Correctly recognising deaths from ASSB, while avoiding overdiagnosis is important. The San Diego SIDS definition3 is open to (mis)interpretation as category II SIDS includes deaths with ‘mechanical asphyxia or suffocation… not determined with certainty’, particularly as it is not possible to prove asphyxia or suffocation at postmortem examination.7 The triple risk model hypothesises that SIDS occurs when an intrinsically vulnerable infant is exposed to an external stressor during a critical period of development.33 Infants dying from ASSB do not need to be intrinsically vulnerable, the hazardous situation alone leads to death; these infants are, therefore, not the same as SIDS infants, so research combining both ASSB and SIDS deaths could be misleading. Inconsistent classification of infant deaths is likely to hamper research efforts and interpretation of risk factors34 and prevent meaningful comparison between countries.35 One aim of the original SIDS diagnosis was to assist research by enabling similar unexplained infant deaths to be studied. International consensus on standardising the diagnosis of ASSB could also be beneficial, by avoiding overdiagnosis but empowering accurate recognition based on death scene examination and detailed caregiver accounts. Death scene examination should include photography as this enables the scene findings to be accurately recorded.36 Although the use of dolls for re-enactment is often recommended,36 these should be used with some caution as there is considerable potential for distress.37 Greater diagnostic accuracy would enable further research efforts into both SIDS and ASSB.

Rates of unexpected infant deaths fell significantly from the 1990s with the safe sleep campaigns but have now plateaued in many countries,22 29 and deaths now occur increasingly in vulnerable socially deprived infants.20 An in-depth review of English SUDI cases with serious child safeguarding concerns identified hazardous cosleeping in 38/40 with several involving parental drug or alcohol misuse and mental health problems.38 The review concluded that high-risk families, need tailored information and support to implement safe sleep practices. It is also important to discuss the potential risks of accidental suffocation in some sleep environments. It can be easier for parents to understand risks of accidental suffocation, with clearly describable mechanisms such as airway obstruction or chest compression, than the complex interplay of intrinsic vulnerability and external stressors in SIDS. However, it is difficult for professionals to have these discussions with families if we cannot acknowledge the frequency with which deaths from ASSB take place. We need to empower professionals to have meaningful, supportive conversations with families, and accurate knowledge and understanding of risks, causes and mechanisms for infant deaths is the basis of these discussions. We also should recognise that despite robust investigation some infant deaths remain unexplained even in unsafe sleeping environments, and overdiagnosing ASSB is not helpful and could potentially increase parents distress given that self-blame is a common feature of parental grief.39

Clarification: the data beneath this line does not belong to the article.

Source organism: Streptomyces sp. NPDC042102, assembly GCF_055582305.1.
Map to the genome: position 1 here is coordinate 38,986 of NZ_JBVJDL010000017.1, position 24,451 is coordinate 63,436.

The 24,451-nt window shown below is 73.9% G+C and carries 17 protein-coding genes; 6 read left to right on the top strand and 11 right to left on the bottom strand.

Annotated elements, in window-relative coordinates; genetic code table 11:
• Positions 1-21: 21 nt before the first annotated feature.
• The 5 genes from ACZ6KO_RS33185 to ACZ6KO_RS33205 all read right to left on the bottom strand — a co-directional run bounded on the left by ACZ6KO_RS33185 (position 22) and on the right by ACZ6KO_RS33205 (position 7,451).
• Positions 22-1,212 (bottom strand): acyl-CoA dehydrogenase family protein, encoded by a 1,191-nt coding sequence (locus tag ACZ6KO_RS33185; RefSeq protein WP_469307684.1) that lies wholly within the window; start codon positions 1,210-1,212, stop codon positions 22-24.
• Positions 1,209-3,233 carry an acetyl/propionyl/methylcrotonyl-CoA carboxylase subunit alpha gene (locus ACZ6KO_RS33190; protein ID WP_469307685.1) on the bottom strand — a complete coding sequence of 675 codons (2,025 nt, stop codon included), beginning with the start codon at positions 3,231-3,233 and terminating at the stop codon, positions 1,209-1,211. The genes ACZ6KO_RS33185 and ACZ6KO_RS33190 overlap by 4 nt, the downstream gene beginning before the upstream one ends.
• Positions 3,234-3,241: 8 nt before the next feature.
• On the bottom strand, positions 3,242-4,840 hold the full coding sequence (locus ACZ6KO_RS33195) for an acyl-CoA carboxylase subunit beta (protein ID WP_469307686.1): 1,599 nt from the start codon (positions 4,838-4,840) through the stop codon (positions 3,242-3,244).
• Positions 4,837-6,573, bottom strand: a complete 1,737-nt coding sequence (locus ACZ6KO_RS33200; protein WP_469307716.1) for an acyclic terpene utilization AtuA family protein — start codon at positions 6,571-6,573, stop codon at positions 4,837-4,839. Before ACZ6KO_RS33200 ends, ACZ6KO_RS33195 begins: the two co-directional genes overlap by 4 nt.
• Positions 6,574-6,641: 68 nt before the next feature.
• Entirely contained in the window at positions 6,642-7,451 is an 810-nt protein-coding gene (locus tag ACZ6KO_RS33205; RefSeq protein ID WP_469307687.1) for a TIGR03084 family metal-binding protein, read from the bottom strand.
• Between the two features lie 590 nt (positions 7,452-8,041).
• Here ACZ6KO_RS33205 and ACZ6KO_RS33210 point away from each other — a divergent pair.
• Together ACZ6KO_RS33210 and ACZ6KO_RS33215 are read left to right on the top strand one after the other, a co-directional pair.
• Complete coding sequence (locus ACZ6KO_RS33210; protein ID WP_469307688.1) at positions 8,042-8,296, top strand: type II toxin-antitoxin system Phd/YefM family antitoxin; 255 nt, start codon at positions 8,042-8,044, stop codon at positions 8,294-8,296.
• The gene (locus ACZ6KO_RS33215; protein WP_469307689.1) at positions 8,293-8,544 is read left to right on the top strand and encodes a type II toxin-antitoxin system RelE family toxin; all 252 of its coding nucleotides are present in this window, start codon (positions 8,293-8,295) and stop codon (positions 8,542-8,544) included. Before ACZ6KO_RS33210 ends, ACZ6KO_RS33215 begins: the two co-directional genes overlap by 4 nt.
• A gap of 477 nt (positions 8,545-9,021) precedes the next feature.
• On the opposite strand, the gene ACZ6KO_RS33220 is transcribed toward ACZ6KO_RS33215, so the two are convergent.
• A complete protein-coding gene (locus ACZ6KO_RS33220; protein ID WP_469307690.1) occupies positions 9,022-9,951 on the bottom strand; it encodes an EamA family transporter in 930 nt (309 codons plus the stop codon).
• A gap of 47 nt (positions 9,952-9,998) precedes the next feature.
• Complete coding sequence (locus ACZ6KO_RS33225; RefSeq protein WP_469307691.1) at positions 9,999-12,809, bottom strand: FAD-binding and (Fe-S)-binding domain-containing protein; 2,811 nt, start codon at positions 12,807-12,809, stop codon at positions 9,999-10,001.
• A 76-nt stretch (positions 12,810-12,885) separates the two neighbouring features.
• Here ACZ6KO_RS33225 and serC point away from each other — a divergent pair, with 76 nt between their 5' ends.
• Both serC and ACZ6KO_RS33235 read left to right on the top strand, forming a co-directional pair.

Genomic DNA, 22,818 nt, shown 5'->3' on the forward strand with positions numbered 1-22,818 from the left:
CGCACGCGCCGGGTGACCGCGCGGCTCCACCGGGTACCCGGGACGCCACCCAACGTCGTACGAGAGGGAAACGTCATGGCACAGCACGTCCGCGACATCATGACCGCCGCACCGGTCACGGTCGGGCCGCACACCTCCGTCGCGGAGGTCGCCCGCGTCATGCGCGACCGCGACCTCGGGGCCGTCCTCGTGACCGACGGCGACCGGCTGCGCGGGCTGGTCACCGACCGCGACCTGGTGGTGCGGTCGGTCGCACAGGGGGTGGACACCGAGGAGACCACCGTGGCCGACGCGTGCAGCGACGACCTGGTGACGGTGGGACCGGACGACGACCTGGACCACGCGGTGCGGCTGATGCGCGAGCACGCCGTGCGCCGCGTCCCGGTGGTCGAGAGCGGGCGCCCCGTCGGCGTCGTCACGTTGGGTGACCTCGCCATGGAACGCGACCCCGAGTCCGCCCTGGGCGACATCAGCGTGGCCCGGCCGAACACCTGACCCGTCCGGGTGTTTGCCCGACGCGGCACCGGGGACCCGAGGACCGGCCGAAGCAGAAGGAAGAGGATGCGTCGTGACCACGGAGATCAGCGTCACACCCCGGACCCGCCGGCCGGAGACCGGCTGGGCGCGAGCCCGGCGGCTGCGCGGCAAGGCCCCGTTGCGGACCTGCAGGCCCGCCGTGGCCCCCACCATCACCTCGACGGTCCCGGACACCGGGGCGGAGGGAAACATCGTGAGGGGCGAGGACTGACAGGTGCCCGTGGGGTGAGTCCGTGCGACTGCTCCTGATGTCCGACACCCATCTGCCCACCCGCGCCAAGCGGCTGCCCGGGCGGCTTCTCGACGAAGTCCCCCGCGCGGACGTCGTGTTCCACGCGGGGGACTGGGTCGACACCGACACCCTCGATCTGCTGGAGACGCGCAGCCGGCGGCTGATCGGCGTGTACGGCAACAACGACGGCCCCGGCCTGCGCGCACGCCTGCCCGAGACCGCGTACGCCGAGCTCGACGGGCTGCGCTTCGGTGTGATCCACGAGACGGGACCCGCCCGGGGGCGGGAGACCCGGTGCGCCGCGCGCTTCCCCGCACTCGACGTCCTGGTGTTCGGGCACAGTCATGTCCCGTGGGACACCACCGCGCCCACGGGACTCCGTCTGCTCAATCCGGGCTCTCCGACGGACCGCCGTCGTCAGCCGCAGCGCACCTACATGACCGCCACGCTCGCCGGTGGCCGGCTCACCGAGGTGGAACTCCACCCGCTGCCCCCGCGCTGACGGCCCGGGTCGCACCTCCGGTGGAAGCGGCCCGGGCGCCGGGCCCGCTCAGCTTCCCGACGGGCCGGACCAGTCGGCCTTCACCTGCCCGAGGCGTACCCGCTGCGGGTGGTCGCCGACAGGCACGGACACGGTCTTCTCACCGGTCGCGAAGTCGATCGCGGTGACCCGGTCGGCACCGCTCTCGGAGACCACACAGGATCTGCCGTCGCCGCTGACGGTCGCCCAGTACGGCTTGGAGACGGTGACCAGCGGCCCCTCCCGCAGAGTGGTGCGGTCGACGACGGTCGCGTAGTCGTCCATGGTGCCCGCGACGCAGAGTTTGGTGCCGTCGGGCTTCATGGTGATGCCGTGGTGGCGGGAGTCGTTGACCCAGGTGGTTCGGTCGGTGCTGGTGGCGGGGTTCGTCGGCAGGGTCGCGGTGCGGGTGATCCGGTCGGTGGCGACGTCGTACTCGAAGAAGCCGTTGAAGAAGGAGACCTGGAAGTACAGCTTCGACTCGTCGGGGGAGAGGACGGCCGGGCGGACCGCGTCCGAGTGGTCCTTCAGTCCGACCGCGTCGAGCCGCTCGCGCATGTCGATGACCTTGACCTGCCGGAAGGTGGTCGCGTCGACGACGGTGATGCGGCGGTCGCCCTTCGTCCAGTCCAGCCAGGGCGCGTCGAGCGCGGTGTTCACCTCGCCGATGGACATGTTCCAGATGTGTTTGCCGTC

We need to remove barriers to identifying deaths from ASSB, as under-recognition hinders research and prevention efforts. The standard of SUDI investigation in England has improved over the last few years.2 The multiagency guidance for investigating SUDI in England1 is about to be updated, as part of this the conclusions of multiagency SUDI investigations should be better integrated with coroners inquests to enable accurate death certification. We need to develop practical standards for diagnosing ASSB, based on death scene examination and carers accounts. This would probably lead to a diagnostic shift away from unexplained infant deaths, so it would be important to include ASSB in future monitoring of SUDI statistics. Clear, national guidance on classification of SUDI will promote effective research, inform families and help prevent future deaths.

Data availability statement

Data are available on reasonable request. Original data are publicly available from Office for National Statistics or from the corresponding author on request.

Ethics approval

Ethical approval was not required for this project as it only used publicly available data from the Office of National Statistics (England and Wales).



  • Twitter @jogarstang

  • Contributors JJG conceived the idea and drafted the final paper. MM collated and analysed data and contributed to writing the paper. Both authors agreed the final draft and submission for publication. JJG is guarantor.

  • Funding The authors have not declared a specific grant for this research from any funding agency in the public, commercial or not-for-profit sectors.

  • Competing interests All authors have completed the ICMJE uniform disclosure form at and declare: no support from any organisation for the submitted work; JGG has received research grants from NIHR for research into improving parental involvement in child death review (NIHR 203045), she is paid by the National Child Mortality Database as a specialist clinical advisor. JGG has been paid for developing and delivering educational presentations relating to Child Death for the Primary Care Conference, Stirling Events. JGG acts as expert witness for legal cases related to sudden child death, JGG has received funding from the Lullaby Trust to attend scientific meetings overseas; JGG is Chair of the Association of Child Death Review Professionals (UK), medical advisor to SUDC-UK (Sudden Unexplained Death in Childhood) and a member of the Lullaby Trust scientific committee no other relationships or activities that could appear to have influenced the submitted work. MM has no conflicts of interest to declare.

  • Patient and public involvement Patients and/or the public were not involved in the design, or conduct, or reporting, or dissemination plans of this research.

  • Provenance and peer review Not commissioned; externally peer reviewed.